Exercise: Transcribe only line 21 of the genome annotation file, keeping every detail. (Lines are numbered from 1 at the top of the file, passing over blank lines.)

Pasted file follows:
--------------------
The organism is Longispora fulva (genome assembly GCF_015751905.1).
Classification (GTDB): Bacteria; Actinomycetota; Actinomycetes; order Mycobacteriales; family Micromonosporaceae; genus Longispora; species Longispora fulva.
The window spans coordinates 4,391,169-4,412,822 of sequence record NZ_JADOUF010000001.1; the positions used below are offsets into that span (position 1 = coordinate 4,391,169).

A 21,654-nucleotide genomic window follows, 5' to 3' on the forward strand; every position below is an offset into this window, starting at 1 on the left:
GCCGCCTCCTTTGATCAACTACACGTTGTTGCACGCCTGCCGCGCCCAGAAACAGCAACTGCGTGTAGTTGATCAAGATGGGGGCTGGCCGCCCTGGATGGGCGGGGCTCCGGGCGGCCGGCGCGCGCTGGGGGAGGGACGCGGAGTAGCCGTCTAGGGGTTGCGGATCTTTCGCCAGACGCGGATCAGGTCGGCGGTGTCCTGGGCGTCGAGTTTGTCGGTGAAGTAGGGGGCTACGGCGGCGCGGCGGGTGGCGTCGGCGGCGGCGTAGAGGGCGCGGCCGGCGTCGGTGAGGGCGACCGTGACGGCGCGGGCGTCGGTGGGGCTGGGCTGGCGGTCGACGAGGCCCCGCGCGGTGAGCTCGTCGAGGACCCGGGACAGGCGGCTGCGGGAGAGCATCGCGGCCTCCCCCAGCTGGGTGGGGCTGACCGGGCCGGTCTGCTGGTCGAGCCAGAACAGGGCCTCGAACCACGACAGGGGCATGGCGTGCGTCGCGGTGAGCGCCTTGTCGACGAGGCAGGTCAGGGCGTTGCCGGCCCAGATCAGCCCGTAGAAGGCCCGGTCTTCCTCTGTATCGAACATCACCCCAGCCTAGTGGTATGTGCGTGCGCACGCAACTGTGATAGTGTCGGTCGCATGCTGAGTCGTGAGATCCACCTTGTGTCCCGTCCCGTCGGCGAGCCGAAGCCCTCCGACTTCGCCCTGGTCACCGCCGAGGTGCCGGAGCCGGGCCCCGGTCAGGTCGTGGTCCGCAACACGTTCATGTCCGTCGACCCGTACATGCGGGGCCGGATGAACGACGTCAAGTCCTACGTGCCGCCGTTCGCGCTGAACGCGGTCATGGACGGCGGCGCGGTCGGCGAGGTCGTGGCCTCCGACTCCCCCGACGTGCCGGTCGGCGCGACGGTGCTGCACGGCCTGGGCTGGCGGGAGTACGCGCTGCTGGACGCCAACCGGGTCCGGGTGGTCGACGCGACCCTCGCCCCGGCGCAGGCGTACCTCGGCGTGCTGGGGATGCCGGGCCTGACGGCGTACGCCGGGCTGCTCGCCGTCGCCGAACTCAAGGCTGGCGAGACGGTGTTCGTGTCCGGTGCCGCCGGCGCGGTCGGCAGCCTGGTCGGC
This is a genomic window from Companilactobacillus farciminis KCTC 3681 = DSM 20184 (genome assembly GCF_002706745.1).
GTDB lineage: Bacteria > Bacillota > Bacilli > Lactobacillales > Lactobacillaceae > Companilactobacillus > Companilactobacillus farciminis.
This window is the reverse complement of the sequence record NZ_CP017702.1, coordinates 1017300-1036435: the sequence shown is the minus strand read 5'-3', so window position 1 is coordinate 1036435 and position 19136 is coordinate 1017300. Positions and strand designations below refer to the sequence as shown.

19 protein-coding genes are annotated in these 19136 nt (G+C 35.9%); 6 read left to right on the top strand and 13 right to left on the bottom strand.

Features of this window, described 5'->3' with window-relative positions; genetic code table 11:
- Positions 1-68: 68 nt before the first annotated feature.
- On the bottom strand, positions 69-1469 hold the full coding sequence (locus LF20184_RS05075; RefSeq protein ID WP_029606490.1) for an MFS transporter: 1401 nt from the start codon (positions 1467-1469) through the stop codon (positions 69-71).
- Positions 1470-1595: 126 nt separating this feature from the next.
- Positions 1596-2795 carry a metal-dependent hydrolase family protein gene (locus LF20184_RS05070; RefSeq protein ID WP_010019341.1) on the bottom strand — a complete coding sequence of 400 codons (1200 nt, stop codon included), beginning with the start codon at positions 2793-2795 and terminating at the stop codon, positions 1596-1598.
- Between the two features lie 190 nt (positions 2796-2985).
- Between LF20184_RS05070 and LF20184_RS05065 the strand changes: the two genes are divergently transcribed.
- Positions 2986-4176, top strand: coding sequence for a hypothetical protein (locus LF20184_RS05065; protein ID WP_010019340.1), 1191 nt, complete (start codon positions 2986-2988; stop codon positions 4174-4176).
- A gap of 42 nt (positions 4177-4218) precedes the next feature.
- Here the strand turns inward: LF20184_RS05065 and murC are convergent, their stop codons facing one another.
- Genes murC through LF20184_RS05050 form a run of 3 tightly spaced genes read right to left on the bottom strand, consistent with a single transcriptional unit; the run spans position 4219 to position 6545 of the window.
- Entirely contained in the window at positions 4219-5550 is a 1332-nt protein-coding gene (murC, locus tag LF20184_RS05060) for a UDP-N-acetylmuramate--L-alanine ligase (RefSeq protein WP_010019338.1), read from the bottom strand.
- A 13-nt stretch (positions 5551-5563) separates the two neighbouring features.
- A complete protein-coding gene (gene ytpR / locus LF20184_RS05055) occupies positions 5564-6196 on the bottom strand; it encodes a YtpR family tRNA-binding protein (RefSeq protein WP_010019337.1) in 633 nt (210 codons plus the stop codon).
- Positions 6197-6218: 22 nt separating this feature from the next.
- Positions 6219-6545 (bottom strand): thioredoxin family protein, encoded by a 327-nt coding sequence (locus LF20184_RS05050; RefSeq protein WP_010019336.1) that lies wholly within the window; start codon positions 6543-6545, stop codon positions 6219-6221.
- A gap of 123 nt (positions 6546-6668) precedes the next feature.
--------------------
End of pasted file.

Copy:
- Entirely contained in the window at positions 4219-5550 is a 1332-nt protein-coding gene (murC, locus tag LF20184_RS05060) for a UDP-N-acetylmuramate--L-alanine ligase (RefSeq protein WP_010019338.1), read from the bottom strand.